Thesis

Design maturity models are oversimplified frameworks that mask the necessary nuance to understand and develop an organization’s ability to get the most out of a Design function. That said, used responsibly, they can be a helpful heuristic, particularly early on, for orienting yourself in an organization. 

The futility of maturity models

Hang Xu has identified design maturity as a frame for better understanding the challenges the UX/Design community has been expressing. As a recruiter, he’s attuned to the impact of an organization’s maturity on a practitioner’s ability to succeed. He’s been writing a bunch on LinkedIn on this subject, including this recent post on probing and assessing an organization’s maturity. In direct communications with me, he’s asked for my take on the subject, and, as I see the concept of maturity come up more and more often in my work with design leaders, I figured I’d publish my thoughts. 

When we were writing Org Design for Design Orgs, I researched UX/Design Maturity models, as I thought they’d be helpful for grounding our discussion. What I found then (and still, largely, see now) is that these maturity models are too simplistic, reducing a bunch of factors into a single-number linear framework. Through my experience, I knew that a single organization may be at multiple places along the maturity line, which suggested that it wasn’t a useful tool for diagnosis.

My frustration proved fruitful, as it lead to writing chapter 3: The 12 Qualities of Effective Design Organizations, which is probably the single best chapter in the book. Instead of a single overarching maturity model, I believe it better to rate a set of qualities independent of one another, coming up with a kind of ‘report card’ for the organization. This specificity and nuance allows people to zero in on specific issues worth addressing.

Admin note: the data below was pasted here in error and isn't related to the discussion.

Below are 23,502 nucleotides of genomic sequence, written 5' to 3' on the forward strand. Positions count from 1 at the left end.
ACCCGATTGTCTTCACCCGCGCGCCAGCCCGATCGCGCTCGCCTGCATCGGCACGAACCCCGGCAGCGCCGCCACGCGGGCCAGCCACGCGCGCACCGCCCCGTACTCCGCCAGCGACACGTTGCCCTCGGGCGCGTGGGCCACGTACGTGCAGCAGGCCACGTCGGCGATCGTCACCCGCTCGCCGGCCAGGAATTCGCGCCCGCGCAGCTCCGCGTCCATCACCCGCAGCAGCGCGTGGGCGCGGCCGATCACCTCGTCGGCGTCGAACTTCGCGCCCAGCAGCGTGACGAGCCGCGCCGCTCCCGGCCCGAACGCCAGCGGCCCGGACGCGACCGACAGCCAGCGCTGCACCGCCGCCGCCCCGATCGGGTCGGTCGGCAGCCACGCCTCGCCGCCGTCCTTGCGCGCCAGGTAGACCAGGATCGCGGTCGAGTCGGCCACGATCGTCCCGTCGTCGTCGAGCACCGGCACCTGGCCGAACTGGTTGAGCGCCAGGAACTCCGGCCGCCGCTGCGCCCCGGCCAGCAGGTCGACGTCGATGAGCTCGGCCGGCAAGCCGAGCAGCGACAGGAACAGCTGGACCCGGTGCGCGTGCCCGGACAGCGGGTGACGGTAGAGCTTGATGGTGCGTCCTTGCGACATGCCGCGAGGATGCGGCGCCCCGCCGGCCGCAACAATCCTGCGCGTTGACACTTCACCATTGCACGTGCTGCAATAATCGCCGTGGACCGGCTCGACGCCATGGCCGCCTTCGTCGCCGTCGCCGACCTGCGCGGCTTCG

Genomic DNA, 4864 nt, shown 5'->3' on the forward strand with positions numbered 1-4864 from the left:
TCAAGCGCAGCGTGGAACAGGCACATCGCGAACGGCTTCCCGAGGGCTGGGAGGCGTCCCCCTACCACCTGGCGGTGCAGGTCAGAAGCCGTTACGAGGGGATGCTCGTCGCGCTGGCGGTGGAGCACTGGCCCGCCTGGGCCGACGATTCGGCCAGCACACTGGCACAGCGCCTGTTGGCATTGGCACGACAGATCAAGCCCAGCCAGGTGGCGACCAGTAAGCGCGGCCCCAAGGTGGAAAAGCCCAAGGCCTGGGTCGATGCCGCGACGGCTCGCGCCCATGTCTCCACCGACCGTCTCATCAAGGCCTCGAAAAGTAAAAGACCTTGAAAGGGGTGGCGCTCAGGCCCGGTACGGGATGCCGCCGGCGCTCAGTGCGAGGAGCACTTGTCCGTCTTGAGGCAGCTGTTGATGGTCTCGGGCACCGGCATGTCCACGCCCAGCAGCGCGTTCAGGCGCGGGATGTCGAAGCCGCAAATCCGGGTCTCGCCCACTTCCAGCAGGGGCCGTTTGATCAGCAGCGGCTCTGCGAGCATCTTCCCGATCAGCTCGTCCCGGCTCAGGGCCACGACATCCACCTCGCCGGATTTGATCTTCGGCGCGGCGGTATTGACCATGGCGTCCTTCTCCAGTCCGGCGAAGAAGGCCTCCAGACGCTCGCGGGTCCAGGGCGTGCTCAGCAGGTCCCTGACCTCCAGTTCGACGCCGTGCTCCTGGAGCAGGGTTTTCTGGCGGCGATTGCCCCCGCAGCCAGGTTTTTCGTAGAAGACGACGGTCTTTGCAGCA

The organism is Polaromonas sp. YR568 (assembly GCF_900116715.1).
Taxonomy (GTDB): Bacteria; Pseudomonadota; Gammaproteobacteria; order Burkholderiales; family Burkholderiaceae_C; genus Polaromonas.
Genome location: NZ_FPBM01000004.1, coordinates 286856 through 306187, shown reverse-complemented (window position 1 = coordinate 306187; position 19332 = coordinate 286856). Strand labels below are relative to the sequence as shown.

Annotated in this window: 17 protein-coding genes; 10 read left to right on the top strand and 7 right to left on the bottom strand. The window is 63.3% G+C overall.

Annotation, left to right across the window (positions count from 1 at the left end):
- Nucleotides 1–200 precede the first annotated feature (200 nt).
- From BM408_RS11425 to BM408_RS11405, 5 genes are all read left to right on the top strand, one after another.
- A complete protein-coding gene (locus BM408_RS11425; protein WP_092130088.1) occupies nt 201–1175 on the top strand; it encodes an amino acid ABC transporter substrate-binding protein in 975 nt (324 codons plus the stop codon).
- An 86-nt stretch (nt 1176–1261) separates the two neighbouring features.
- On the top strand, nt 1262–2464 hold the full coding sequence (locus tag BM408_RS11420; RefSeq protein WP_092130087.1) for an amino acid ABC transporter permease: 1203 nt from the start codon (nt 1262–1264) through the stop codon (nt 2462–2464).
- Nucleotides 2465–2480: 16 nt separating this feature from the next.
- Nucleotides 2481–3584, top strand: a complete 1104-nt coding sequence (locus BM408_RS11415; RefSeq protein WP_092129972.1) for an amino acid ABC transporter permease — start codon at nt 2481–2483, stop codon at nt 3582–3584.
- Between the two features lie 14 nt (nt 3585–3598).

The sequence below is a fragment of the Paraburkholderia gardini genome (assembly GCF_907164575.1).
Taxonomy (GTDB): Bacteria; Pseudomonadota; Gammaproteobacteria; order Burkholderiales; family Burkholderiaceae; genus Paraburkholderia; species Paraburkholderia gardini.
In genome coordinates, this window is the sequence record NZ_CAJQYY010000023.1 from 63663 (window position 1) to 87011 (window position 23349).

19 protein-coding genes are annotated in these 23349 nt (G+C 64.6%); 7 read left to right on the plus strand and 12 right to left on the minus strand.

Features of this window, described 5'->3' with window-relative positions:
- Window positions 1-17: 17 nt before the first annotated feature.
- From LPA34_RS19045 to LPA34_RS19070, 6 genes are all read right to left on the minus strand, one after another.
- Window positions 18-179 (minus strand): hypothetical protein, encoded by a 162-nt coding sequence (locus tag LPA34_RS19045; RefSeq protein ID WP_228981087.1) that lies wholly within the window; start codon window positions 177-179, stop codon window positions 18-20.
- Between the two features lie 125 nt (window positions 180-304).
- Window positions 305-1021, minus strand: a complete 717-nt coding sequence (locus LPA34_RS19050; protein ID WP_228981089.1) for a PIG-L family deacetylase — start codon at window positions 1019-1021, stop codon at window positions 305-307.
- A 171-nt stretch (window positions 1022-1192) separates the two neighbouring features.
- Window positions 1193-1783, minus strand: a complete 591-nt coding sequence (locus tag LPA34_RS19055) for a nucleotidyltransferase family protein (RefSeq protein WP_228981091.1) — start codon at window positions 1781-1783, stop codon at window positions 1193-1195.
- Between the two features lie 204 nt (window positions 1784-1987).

Erika Hall shared with me (in a direct message) her frustration with UX/Design maturity models as being “nonsense because they’re overly simplistic, linear, and…absolutely ignores the business model.” She then expanded on this on LinkedIn:  

Step 0 of “design maturity” is aligning the fundamental business model with the wellbeing of *all* users of and stakeholders affected by the systems being designed. This includes workers, communities, and ecosystems.
Otherwise, it’s just increasing levels of acontextual organizational proficiency in candy-coating extraction and exploitation. And then, what’s the point?

The utility of maturity models

So, if maturity models are so dumb, why do they persist, and why can’t even I shut up about them? In my work with design leaders, I’ve found that there is some value in the abstract concept of maturity as a guide for how to engage with their organization. This came up in the most recent episode if Finding Our Way, where Jesse and I circled the subject, and I reflected on Jehad’s comment that some design leaders shouldn’t go to the lengths of trying to ‘demonstrate impact,’ because the company might not be ready for that, but to instead to tune your message to the company’s maturity, which may involve a different means of ‘showing your worth.’ I then dug into this thinking on the intersection of UX Metrics and Maturity.

Jesse, in his work with his coaching clients, has developed a framing of ‘three trajectories’: organizational maturity, design maturity, and leadership, and how navigating the intersection of these trajectories is crucial for any leader wanting to operate at their fullest potential. (It’s worth reading his post, so go there and do that now.)

(Welcome back.) 

As long as you don’t take a maturity model to be prescriptive, but instead a tool for initial orientation, they can be a useful heuristic. If you have to use one the Nielsen Norman Group one is probably best, and appears to have become the standard. Interestingly, if you strip away oversimplified linearity, and look at the constituent factors (Strategy, Culture, Process, Outcomes), it’s even more useful, as it affords some nuance, akin to the 12 Qualities.